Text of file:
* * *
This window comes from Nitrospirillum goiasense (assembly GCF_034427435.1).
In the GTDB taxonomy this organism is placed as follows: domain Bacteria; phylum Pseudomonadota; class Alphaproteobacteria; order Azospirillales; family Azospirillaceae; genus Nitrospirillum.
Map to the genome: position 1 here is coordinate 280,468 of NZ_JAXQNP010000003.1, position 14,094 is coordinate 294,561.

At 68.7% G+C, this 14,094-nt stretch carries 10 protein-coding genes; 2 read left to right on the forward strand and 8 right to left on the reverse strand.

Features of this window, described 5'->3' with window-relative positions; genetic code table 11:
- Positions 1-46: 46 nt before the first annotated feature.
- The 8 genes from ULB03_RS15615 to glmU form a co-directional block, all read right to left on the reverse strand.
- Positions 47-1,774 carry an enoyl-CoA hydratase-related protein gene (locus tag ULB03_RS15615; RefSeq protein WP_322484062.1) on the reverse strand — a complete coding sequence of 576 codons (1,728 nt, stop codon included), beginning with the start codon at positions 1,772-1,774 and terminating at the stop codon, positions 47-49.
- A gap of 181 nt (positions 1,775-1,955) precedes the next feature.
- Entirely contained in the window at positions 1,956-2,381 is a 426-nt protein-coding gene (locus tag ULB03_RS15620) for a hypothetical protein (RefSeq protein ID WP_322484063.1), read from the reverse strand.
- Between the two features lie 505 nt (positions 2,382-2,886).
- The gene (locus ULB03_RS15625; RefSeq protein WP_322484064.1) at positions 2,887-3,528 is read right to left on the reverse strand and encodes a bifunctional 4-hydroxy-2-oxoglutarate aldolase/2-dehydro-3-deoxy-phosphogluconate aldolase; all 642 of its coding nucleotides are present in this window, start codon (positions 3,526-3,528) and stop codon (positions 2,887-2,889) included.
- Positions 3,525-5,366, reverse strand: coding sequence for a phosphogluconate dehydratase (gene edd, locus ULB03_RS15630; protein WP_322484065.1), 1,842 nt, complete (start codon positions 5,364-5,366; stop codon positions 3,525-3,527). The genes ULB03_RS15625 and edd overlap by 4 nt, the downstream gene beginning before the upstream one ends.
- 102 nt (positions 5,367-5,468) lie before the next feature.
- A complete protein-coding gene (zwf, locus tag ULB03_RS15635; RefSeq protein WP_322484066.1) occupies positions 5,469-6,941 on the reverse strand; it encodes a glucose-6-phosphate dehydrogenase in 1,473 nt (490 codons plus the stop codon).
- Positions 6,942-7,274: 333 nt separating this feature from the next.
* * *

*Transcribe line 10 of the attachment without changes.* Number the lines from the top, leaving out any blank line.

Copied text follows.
- Entirely contained in the window at positions 1,956-2,381 is a 426-nt protein-coding gene (locus tag ULB03_RS15620) for a hypothetical protein (RefSeq protein ID WP_322484063.1), read from the reverse strand.